Yes. It calms the horse in a stressful situation.  Some examples where a horse can get stressed and music can be used for therapy are: Vet visits, recovery from injury and trailer transport.

What are a horses' response to music, are they different?
All horses will have different responses to music, one can have a positive response and the other can have a negative response.
I proved this by carrying out my own experiments with the help of a couple of friends.  Watch the video of 'The Behavioural Responses of The Horse To Music', we used different genres of music.

Is there a certain genre of music horses respond to more?
"...classical or country music played at a low volume will have a positive effect and help calm horses while they're resting, eating and being groomed in the barn." - Janet Marlow.
Watch the video and see if you can identify any differences in their reactions to different genres.

Why are horses so in tune to music?
Because it is a language they use to communicate.

It was VERY interesting to see all the horses response to music. I learnt a lot and had tons of fun!!! I'll definitely continue research on this topic for the summer!

Thanks Carrie and Leroy!

- My Equine World

Thursday, June 09, 2016

Healthy Eating: Where to Start? 3 Simple Rules to Healthier Eating

By Deb Lowther

So you’ve decided to make some changes and eat healthier, but you just don’t know where to start. It can be confusing trying to weed through all the exaggerated marketing and fad diets to understand the facts about health and nutrition.

There are some simple rules that can make healthy eating a bit easier without the need for a strict diet, calorie counting or a degree in nutrition.

Rule No 1 – Limit Packaged Food
You can guarantee most prepared items you purchase – especially if packaged - will include added fat for flavour and sodium and preservatives to maintain its shelf life. Even the best sounding salad at the drive thru is hiding crazy amounts of unhealthy fats in the dressing. When you make it yourself, you can control what gets added and what doesn’t.
Try swapping your usual purchases for healthier versions of the same food – natural peanut butter vs regular, greek yogurt vs. regular and chedder cheese vs processed slices. 
If you have the option of fresh or canned – go for fresh (ie peaches in a can vs fresh peaches)
If you can make it yourself, you should – even a few nights a week will help. This goes for everything from lasagna to soup to salad dressings. Find a few easy recipes and make ahead meals or make batches to freeze and re-heat on busy weeknights. 
Bake not Buy – try to bake muffins, cookies, dessert breads and kids granola bars. Bake in batches and store in the freezer for easy school morning lunch making.

Rule No 2 – Balance Your Plate
An easy way to determine if a meal is on the healthier side is to ensure it has variety of foods and includes at least 4 of these 5 key components. Get away from the meat and potatoes mentality and think in terms of a balanced plate for all 3 meals of the day.

  1. Protein – lean meats baked or grilled, eggs, beans, fish, chicken
  2. Vegetable – salad greens like spinach, all root vegetables, beans, broccoli, eggplant. The list is endless.
  3. Fruit – in its true form (not a can or container) – berries, apples, grapes, bananas, melons.
  4. Calcium – include calcium at breakfast and lunch by including yogurt, milk, cheese, tofu.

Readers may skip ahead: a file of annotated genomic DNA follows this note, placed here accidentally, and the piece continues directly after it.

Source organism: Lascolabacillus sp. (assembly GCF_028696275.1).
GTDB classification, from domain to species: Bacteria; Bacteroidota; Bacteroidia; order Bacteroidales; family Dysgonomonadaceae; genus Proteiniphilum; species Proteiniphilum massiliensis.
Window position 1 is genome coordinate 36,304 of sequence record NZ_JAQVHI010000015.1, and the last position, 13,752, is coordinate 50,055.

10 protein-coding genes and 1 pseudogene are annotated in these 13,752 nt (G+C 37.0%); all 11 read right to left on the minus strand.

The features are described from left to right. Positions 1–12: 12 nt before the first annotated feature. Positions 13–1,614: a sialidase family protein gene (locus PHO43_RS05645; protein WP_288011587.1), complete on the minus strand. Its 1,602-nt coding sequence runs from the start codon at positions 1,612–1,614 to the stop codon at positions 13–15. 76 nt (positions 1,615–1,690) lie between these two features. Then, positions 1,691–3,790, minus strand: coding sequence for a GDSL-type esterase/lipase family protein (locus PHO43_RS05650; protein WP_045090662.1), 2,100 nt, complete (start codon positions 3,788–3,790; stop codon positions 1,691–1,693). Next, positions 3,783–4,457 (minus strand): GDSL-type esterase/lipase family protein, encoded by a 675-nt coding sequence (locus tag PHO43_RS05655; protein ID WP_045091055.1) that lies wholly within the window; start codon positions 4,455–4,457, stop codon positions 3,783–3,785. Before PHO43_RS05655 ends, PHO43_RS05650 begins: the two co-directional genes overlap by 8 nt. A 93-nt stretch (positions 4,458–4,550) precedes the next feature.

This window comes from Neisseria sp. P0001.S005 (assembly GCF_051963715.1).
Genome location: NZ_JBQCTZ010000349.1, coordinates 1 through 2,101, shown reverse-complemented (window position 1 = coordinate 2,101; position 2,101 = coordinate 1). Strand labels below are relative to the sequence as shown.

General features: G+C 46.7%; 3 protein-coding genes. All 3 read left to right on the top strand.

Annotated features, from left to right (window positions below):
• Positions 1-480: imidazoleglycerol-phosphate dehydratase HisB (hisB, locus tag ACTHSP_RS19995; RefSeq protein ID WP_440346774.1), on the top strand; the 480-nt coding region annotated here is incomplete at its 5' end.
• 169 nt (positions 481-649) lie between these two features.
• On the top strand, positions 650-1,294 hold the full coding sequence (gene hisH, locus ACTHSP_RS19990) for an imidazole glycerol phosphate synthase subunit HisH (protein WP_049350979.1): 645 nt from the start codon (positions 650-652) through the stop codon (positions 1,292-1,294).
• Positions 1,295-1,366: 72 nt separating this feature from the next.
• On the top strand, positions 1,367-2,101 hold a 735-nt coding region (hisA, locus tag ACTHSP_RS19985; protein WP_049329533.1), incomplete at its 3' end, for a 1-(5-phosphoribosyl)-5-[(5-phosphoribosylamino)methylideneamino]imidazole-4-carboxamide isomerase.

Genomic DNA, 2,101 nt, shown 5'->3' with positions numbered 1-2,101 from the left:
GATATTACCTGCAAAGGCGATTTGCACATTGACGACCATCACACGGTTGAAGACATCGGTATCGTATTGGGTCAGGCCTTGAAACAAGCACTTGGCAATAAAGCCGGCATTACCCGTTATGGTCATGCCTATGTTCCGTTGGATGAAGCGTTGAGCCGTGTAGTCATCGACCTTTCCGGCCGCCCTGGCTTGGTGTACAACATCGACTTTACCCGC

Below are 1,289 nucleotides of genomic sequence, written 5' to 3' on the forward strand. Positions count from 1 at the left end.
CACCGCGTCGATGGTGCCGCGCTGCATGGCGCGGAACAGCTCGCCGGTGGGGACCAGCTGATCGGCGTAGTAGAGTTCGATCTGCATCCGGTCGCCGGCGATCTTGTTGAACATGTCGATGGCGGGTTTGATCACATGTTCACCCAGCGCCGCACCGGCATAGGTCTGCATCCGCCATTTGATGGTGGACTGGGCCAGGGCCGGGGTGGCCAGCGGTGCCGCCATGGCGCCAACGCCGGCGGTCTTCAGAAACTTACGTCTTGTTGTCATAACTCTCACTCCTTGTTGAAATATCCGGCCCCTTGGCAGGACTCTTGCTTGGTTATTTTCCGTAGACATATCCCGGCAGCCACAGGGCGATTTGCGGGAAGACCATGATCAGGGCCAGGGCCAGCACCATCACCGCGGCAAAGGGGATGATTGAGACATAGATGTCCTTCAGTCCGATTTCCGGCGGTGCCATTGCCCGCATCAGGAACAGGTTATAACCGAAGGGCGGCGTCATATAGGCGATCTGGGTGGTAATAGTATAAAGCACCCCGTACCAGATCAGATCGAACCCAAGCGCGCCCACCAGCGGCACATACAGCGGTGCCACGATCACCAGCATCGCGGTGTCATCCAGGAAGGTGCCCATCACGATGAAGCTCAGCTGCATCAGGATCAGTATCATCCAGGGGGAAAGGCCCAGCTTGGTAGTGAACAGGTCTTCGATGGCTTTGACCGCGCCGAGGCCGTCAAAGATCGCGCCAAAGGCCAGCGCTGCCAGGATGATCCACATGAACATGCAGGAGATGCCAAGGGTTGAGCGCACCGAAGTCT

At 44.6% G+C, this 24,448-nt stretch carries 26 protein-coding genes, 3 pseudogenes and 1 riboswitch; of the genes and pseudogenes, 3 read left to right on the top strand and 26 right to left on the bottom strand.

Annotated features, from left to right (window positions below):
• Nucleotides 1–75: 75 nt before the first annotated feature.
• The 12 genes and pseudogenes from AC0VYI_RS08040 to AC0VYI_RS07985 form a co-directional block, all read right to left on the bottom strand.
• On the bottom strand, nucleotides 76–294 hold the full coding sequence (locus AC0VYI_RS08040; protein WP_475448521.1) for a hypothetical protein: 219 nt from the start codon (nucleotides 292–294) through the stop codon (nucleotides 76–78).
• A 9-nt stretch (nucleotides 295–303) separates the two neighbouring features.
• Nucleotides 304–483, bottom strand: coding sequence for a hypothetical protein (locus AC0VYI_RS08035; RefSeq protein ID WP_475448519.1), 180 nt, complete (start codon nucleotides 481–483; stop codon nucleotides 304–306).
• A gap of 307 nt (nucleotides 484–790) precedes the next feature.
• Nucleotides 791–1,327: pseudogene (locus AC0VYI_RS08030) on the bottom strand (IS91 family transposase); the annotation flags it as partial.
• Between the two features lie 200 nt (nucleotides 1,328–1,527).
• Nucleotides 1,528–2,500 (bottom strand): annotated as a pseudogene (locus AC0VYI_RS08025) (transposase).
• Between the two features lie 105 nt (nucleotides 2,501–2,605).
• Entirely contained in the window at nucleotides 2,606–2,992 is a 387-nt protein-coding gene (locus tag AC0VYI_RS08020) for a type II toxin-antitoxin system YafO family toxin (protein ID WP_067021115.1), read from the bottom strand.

5. Fibre – include whole grains at every meal whether in the cereal at breakfast, home made muffins or baked oatmeal at snack to the whole grain bread at lunch and whole grain pasta, brown rice or quinoa at dinner.

Rule No 3 – Read Nutrition Facts
When you do have to buy packaged food, don’t depend on the front of the box or packaging to give you the straight facts – “low in fat’ hides that it contains artificial flavours, sugar and added sodium to enhance the flavour, “contains real fruit” is code for a tiny amount of added dried or pureed fruit is there in addition to the sugar, oil, salt and artificial colurs and flavours.  The nutrition facts are on the back –know what to look for when label reading.

When reading the nutrition facts look for the following:
  • Proteinprotein plays an important role in controlling hunger and increasing muscle and recovering from exercise – go for protein over empty calories every time. At least 10 grams of protein in snacks and 20 grams from meals is a good guideline.
  • Fiber – Go for fibre!  At least 3 grams is considered good, but more is great.
  • Fat – Healthy fats can be good for you but those are usually not found in packaged foods. Try for 0 g trans fat and no more than 2 grams of saturated fat per serving.
  • Sugar – when buying cereal, granola bars, crackers, cookies or muffins (which you should limit - see Rule #1!!)  look for those high in fibre and low in sugar. Less than 8 grams of sugar per serving is a good rule to live by.

Even making one small change is a change in the right direction. Try limiting morning muffins and go for a protein smoothie to hold you over until lunch. Have salad with chicken and home made dressing at lunch rather than take out and limit afternoon snacking on packaged foods.

Eating healthier just means eating more real food and ensuring you are getting enough fibre and protein to keep you full longer and avoid unnecessary snacking.


Deb Lowther is a writer, runner, wife and mom of 3. When not running after the kids, Deb is running in the trails and ensuring her own family has fun while eating healthy & staying active together. After selling their first company in 2015, the Lowthers' launched Element Nutrition and are now focused on creating nutritional products for the Boomer generation with Boomer Nutrition and healthier kids Snack Bars with IronKidsNutrition. Deb inspires healthy families through numerous articles in print and online, encouraging others to enjoy a healthy diet, stay active and not be afraid to try new things.